Beyond slapstick, comedy also came in the form of play on words and by bringing out the nuances of Shakespeare's writing. I keep going around telling everyone how Hamlet replied sneeringly to Polonius, "I'll go to my mother, by and ... bye!" Little surprises such as these were vital to keeping this performance alive and invigorating. The appearance of Hamlet's father genuinely startled me. I have always seen appearances of the Ghost in ways that have made me want to laugh, for example, by projecting a green man on the wall. This Ghost, however, was truly horrific. He materialised from the blackness onstage, nearly naked, his flesh seemingly shredded flesh, and his face caught in the rictus of death with an open mouth and deadened eyes. When he spoke, every person onstage but Hamlet, stood stiff and straight as if possessed and spoke in one voice as the Ghost did. This strong rendering was a small but significant touch that stimulated old material. I also felt pleasantly surprised when the theatre group used a puppet show to tell the story of The Murder of Gonzago, and surprise turned to delight as the puppets were well-synchronised and a joy to watch. For the scene where Hamlet described ageing backwards to poke fun at the long-suffering Polonius, the actor Richard Keightley played with a piece of cloth, transforming it by turns into an adult diaper, a cloak and then into a baby in one continuous motion while acting out the entire change with his body. It was a cleverly choreographed move smoothly delivered to keep the audience's interest. These small moments of brilliance came together to make it feel like an almost entirely new experience when watching this classic play.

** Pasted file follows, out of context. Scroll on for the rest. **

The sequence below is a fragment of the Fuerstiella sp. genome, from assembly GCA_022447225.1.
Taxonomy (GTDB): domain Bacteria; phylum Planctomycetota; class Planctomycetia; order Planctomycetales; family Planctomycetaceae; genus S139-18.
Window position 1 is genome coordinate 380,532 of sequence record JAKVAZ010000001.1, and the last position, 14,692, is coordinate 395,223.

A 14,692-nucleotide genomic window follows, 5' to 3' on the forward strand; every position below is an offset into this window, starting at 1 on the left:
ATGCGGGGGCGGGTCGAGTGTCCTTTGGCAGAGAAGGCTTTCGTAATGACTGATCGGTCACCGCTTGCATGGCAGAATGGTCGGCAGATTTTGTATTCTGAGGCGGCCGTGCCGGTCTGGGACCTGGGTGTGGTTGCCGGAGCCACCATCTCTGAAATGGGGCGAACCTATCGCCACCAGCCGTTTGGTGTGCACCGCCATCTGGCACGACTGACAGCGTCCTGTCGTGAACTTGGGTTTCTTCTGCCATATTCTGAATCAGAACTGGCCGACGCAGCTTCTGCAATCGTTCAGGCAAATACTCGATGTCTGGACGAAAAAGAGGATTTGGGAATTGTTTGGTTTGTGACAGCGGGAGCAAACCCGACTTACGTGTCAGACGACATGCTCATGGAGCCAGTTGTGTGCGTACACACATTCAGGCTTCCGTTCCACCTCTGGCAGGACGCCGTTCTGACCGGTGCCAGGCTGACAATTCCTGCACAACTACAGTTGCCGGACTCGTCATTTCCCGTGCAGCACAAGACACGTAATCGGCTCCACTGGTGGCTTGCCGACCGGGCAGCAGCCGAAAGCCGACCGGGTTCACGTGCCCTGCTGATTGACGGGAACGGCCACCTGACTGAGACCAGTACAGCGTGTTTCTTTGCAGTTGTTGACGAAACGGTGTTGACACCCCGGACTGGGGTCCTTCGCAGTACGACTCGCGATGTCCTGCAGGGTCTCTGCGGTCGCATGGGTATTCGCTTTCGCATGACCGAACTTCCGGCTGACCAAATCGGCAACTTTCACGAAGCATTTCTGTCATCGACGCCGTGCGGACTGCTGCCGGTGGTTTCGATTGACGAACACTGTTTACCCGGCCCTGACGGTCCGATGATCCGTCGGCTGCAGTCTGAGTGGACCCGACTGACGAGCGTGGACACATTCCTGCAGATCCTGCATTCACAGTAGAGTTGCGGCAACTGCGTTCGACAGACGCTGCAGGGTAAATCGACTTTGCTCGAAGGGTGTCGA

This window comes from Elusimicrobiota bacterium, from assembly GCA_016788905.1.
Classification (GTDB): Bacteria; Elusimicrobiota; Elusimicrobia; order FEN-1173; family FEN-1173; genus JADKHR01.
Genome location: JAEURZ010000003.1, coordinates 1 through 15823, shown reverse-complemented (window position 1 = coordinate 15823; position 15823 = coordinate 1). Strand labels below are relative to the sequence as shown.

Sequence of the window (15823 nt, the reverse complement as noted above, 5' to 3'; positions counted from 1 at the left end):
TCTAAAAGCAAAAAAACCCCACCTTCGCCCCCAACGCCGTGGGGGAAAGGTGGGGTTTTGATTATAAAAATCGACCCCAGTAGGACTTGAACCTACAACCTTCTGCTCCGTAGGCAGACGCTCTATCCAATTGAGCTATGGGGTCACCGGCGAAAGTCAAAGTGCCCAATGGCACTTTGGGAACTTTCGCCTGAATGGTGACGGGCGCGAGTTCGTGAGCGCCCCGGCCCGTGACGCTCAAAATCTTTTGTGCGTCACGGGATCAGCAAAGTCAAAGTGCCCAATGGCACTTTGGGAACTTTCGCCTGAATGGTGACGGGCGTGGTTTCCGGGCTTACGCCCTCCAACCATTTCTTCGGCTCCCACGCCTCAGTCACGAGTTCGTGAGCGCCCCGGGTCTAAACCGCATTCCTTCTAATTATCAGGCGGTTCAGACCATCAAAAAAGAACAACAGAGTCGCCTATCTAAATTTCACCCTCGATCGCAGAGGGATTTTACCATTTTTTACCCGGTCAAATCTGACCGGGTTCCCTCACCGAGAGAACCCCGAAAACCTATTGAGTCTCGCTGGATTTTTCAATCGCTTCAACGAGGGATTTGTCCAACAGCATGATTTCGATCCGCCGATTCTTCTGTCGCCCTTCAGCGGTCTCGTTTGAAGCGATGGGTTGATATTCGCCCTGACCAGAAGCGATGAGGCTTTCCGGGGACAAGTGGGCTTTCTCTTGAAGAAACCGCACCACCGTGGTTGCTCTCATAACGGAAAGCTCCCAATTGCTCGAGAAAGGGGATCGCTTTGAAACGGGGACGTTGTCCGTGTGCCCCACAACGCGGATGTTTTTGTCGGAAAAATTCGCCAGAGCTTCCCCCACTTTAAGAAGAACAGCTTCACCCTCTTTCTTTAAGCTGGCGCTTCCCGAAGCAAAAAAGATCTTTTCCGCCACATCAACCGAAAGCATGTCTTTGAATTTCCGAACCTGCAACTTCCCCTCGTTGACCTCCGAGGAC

The one thing I actually did not completely enjoy was the performance
of Hamlet himself. Many an actor who wants to be taken seriously covets
the role: from Laurence Olivier, John Gielgud, Richard Burton, Peter
O' Toole, Ralph Fiennes, Kevin Kline, Kenneth Branagh all the
way to the likes of Mel Gibson, Ethan Hawke and even Keanu Reeves. There
have been great Hamlets and Hamlets that have been less. It is difficult
not to walk into a performance of Hamlet without expectations
of its eponymous lead but I tried my best. To be honest, when Keightley
first sulked his way onstage, I accepted him, even with his likeness
to Josh Groban. His first soliloquy was angry and painful and I felt
it. When transiting from grief to revenge, he traded angst for a fast
and biting vituperative spouting of sarcasm and enlightenment. I still
liked him - he was devilishly funny - but gaps were slowly
showing in his performance. After the confrontation with the Ghost,
Hamlet looked shaken to the core but was somehow still in a sound enough
state of mind to ask friends to swear to silence. In the next scene,
he entered prancing around on all fours with a bloodied mouth, a vision
of madness. When Rosencrantz and Guilderstern arrived later, he behaved
as normally as you or I would. These complexities of the character are
difficult to pull off but it is necessary to do so, otherwise the character
simply confuses. However, Keightley was not able to convince me nor
earn my sympathy. He had commendable vocal and physical skills and his
timing, both comic and dramatic was quite impeccable but I felt this
Hamlet was only adept at producing singular emotions such as anger for
the opening monologue ["that this too too sullied flesh"]
or plodding sorrow for the "To be or not to be" soliloquy.
When he delivered monologues, he rushed through the lines with one feeling
and one goal in mind: get to the next exciting bit where he would not
be alone onstage delivering empty lines to air.
This production thrives on the strength of the excellent ensemble, the sensitive weaving in of music, and the comedic sensibilities of director Paul Stebbings. Comedy overshadows tragedy in this straightforward, sometimes literal yet strangely fresh version of Shakespeare's tragic play. The college frat-boy take on Hamlet's relationship with Ros and Guil, in particular, will entertain in this production of the shorted First Quarto. This feels like Hamlet: The Best Of with a running time of just slightly over two hours.
Ratings out of 5, based on
Practitioner's Vision / Reviewer's Response: ***** = Transcendent /